A member of the Ó hÍceadha bardic family, he received his early education in his native place, entered the college of St. Antony at Leuven (French: Louvain), which had just been founded for Irish Catholic students, and received the Franciscan habit on 1 November 1607. Among his teachers at Leuven were the Irish scholars Hugh Mac an Bhaird (Ward) and Hugh Mac Caghwell, later Roman Catholic Archbishop of Armagh.
After his ordination to the priesthood, Hickey was appointed lecturer in theology at Leuven, and subsequently professor in the college of St. Francis at Cologne. In 1619 he was summoned to Rome to collaborate with Luke Wadding in preparing for publication the Annals of the Franciscan Order, and the works of Duns Scotus.
He took an active part in the labours of the commissions appointed by Pope Urban VIII to revise the Roman Breviary, and to examine into the affairs of the Eastern Church. At the general chapter of the order held in Rome in 1639, he was elected definitor general.
He lived for some time at S. Pietro in Montorio on the Janiculum and, from 1624 till his death, in the college of St. Isidore.
During the discussions which were held in Rome concerning the doctrine of the Immaculate Conception, Hickey won distinction by his learning and acuteness. His treatise on this subject is called by Marracius (Bibliotheca Mariana) "opus insigne et absolutum". In his work on the Fourth Book of Sentences, he shows great breadth of view and critical perception; in addition to the scholastic method, he makes use of the historical method and fully recognizes the development of sacramental theology.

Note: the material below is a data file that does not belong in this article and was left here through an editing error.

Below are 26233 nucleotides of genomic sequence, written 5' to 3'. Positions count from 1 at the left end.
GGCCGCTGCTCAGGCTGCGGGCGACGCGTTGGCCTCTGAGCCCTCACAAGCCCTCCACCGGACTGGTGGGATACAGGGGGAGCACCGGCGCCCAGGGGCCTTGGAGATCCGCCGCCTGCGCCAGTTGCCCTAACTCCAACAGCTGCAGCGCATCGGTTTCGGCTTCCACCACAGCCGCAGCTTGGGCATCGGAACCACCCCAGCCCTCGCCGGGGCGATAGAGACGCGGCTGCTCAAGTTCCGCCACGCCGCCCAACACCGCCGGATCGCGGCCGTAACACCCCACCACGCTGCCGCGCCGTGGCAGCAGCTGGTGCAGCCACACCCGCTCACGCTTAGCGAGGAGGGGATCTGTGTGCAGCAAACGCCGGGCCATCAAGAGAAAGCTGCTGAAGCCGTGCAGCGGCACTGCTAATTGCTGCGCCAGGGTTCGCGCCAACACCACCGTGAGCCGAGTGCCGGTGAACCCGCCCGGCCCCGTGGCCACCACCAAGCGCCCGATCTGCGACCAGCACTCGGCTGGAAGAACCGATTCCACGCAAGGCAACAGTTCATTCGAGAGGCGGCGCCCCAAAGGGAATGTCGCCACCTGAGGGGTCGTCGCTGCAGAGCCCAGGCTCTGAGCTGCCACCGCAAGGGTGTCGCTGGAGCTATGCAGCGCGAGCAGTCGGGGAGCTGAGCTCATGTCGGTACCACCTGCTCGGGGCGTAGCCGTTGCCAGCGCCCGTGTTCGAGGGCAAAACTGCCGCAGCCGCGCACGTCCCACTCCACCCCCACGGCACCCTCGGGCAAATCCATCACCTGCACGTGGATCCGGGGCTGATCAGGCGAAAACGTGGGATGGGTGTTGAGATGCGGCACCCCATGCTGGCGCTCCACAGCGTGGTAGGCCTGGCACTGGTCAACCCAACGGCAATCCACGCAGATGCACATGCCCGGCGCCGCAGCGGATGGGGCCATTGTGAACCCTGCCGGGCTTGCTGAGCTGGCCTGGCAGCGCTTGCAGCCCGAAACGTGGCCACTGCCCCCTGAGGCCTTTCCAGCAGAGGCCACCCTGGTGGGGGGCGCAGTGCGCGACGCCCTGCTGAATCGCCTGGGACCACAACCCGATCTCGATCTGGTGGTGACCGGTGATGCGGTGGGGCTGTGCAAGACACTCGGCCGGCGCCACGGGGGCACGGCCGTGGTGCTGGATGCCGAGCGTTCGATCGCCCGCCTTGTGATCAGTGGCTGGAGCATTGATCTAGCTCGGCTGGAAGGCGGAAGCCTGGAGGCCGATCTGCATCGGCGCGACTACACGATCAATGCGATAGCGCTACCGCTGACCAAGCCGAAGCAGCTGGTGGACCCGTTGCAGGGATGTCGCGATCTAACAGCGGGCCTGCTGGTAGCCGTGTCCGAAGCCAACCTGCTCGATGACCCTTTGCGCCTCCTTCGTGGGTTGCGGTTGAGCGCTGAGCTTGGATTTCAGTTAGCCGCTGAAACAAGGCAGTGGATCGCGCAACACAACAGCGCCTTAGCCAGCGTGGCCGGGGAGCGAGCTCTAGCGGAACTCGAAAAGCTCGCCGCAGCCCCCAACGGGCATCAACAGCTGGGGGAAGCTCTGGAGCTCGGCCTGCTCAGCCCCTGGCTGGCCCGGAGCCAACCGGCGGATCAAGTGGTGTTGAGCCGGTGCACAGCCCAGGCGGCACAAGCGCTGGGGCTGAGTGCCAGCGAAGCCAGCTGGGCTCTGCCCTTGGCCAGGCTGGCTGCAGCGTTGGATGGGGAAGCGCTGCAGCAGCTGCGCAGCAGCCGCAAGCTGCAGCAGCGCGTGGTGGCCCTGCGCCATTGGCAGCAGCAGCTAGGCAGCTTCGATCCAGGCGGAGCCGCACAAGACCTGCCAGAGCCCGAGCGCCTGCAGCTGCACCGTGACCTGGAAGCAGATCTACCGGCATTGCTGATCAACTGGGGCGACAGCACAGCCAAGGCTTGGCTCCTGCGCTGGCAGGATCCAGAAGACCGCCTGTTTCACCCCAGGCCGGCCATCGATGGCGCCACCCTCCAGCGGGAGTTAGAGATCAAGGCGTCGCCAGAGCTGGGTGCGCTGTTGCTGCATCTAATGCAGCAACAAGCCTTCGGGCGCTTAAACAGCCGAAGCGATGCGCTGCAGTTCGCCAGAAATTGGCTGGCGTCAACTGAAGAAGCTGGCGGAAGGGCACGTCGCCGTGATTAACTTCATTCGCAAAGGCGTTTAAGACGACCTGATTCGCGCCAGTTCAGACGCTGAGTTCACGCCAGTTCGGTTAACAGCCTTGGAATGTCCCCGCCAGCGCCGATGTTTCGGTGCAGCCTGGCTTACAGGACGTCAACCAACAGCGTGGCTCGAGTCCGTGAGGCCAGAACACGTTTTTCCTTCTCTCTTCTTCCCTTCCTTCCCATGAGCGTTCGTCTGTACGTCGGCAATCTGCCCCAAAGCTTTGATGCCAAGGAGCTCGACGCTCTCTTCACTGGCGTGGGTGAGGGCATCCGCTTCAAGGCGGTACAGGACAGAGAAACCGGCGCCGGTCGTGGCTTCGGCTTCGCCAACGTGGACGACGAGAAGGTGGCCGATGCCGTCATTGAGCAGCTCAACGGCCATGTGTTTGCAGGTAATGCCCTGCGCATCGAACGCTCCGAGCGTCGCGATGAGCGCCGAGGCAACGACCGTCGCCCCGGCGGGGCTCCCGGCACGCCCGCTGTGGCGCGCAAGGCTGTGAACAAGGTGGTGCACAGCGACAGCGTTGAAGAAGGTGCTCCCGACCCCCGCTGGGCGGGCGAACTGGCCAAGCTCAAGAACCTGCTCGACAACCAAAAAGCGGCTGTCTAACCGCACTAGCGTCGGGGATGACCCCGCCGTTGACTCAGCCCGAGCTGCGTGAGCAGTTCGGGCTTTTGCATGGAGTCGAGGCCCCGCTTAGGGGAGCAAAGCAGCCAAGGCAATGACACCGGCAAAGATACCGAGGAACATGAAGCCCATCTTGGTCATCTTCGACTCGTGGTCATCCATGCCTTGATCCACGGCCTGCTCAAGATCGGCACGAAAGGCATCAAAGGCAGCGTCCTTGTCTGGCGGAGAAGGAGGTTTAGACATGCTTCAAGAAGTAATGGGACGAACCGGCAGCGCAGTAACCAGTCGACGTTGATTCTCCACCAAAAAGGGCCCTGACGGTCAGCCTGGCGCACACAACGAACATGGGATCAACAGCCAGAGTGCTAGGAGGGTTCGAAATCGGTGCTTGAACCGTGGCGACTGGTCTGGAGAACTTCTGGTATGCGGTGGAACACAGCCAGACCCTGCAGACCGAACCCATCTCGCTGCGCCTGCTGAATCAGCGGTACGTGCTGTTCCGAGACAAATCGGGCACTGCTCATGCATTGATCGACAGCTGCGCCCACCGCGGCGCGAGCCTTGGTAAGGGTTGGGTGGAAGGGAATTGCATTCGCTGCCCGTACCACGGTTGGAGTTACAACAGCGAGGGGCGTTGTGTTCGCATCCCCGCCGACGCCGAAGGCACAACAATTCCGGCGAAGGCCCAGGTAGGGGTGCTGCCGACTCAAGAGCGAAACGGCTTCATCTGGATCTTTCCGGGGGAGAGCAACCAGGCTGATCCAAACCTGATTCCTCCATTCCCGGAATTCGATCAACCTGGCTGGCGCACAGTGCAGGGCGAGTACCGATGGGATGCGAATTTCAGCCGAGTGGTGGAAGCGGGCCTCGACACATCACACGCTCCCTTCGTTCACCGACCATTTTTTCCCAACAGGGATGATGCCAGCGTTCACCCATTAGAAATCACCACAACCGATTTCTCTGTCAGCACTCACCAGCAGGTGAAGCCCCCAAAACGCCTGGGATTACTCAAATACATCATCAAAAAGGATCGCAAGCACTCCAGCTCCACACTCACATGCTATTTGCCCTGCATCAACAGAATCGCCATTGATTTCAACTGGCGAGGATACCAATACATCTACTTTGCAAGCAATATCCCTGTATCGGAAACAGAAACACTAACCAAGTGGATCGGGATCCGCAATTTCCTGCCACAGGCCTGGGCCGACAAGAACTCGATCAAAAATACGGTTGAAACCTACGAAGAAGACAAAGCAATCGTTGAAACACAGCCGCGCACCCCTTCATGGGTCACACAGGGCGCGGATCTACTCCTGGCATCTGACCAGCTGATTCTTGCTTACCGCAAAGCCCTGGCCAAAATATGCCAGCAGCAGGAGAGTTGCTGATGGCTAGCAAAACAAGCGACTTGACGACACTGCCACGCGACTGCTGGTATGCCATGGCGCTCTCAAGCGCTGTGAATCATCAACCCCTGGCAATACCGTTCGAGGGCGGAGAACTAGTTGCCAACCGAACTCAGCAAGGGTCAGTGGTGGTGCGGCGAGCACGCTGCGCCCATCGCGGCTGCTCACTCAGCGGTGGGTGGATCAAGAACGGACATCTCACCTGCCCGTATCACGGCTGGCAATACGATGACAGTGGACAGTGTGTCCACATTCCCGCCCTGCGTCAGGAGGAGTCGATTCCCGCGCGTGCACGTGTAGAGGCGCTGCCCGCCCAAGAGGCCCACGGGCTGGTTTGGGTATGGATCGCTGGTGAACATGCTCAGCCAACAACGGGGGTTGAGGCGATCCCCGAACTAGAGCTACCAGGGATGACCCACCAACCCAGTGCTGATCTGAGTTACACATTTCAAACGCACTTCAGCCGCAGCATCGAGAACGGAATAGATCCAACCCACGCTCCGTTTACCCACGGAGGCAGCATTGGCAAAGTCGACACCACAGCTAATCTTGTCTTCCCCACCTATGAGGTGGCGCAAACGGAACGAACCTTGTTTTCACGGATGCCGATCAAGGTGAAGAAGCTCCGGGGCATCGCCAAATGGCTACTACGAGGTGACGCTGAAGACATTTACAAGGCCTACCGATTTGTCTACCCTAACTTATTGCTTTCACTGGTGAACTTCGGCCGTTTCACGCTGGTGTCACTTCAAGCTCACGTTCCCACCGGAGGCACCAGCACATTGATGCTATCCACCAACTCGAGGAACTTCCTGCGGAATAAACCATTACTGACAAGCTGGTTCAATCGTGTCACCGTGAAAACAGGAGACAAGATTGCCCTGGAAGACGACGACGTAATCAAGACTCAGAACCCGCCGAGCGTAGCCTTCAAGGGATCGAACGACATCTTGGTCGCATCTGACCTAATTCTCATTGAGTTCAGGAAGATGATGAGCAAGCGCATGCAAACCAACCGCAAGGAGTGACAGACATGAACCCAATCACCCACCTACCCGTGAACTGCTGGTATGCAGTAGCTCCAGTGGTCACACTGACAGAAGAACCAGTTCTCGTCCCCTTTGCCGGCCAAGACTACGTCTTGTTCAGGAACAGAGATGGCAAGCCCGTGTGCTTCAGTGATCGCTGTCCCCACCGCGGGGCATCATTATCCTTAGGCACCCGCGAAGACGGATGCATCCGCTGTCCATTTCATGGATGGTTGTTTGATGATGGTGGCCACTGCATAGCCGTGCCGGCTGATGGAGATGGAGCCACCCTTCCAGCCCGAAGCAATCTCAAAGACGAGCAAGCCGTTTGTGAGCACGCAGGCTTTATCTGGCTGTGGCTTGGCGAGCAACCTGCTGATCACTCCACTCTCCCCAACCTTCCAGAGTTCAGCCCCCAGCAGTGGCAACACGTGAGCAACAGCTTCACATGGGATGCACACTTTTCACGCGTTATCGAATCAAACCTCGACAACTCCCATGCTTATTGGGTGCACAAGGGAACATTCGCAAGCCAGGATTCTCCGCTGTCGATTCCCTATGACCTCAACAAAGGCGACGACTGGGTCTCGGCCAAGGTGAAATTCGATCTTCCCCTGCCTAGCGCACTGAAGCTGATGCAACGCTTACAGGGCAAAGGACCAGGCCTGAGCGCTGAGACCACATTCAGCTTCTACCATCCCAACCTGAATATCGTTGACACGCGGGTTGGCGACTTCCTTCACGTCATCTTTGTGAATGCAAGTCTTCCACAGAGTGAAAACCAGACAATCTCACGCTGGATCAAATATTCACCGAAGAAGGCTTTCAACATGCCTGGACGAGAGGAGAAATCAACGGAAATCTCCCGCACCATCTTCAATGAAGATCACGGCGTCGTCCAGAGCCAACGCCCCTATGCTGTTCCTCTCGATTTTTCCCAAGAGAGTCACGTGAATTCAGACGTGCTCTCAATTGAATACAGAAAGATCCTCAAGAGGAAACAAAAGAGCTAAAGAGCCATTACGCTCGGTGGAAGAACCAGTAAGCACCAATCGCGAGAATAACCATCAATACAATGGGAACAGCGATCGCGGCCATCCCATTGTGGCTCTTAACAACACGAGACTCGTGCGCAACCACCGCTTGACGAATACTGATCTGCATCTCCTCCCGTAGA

- "Commentarii in Lib. IV Sententiarum" (Lyons, 1639)
- "Nitela Franciscanæ Religionis" (Lyons, 1627); in this book he refutes defends the early history of the Franciscan Order against Abraham Bzovius;
- "De Conceptione Immaculata B. Mariæ Virginis";
- "De Stigmatibus S. Catharinæ Senensis", written by order of the Sacred Congregation of Rites;
- "Ad pleraque dubia moralia, et ascetica, gravissimæ responsiones". This work, which Wadding calls "opus doctissimum", is still in manuscript.
Among the manuscripts preserved in the Franciscan Convent, Dublin, were several letters written to Father Hickey from Ireland on the civil and ecclesiastical affairs of that country. There is also an important letter of his on the Irish language. Many of the Irish bishops consulted him on matters of grave moment. His acquaintance with the history, language, and antiquities of Ireland was extensive, and in co-operation with John Colgan, Hugh Ward, and other Irish scholars, he drew up a plan for a critical history of Ireland in all its branches, — but this idea was not realized.
- Wadding-Sbaralea, Scriptores Ord. S. Francisci (Rome, 1806);
- Joannes a Sancto Antonio, Bibliotheca Universa Franciscana (Madrid, 1732);
- Nicolas de Vernulz, Academia Lovaniensis (1667);
- Ware-Harris, Works (Dublin, 1764);
- Michael John Brenan, Ecclesiastical History of Ireland (Dublin, 1840).